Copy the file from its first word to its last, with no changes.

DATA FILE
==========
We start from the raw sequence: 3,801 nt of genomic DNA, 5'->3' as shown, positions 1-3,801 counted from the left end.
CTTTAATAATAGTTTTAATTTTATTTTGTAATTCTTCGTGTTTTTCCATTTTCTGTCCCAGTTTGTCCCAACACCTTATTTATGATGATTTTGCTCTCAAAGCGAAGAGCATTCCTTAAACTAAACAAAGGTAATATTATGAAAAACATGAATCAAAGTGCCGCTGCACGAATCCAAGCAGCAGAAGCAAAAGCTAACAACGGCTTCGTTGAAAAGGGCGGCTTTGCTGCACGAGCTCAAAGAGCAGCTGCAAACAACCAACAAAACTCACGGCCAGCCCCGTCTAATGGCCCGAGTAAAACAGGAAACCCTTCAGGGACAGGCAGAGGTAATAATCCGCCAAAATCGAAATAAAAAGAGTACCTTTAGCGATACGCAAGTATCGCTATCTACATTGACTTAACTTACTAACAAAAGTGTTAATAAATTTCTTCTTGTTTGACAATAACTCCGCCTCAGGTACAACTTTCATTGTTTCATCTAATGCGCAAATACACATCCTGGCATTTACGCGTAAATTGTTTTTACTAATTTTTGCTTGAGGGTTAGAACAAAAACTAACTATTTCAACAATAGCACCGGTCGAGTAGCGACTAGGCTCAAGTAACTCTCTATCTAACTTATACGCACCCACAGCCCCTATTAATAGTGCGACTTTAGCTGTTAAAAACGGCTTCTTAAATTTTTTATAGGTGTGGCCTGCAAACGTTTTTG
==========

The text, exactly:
We start from the raw sequence: 3,801 nt of genomic DNA, 5'->3' as shown, positions 1-3,801 counted from the left end.
CTTTAATAATAGTTTTAATTTTATTTTGTAATTCTTCGTGTTTTTCCATTTTCTGTCCCAGTTTGTCCCAACACCTTATTTATGATGATTTTGCTCTCAAAGCGAAGAGCATTCCTTAAACTAAACAAAGGTAATATTATGAAAAACATGAATCAAAGTGCCGCTGCACGAATCCAAGCAGCAGAAGCAAAAGCTAACAACGGCTTCGTTGAAAAGGGCGGCTTTGCTGCACGAGCTCAAAGAGCAGCTGCAAACAACCAACAAAACTCACGGCCAGCCCCGTCTAATGGCCCGAGTAAAACAGGAAACCCTTCAGGGACAGGCAGAGGTAATAATCCGCCAAAATCGAAATAAAAAGAGTACCTTTAGCGATACGCAAGTATCGCTATCTACATTGACTTAACTTACTAACAAAAGTGTTAATAAATTTCTTCTTGTTTGACAATAACTCCGCCTCAGGTACAACTTTCATTGTTTCATCTAATGCGCAAATACACATCCTGGCATTTACGCGTAAATTGTTTTTACTAATTTTTGCTTGAGGGTTAGAACAAAAACTAACTATTTCAACAATAGCACCGGTCGAGTAGCGACTAGGCTCAAGTAACTCTCTATCTAACTTATACGCACCCACAGCCCCTATTAATAGTGCGACTTTAGCTGTTAAAAACGGCTTCTTAAATTTTTTATAGGTGTGGCCTGCAAACGTTTTTG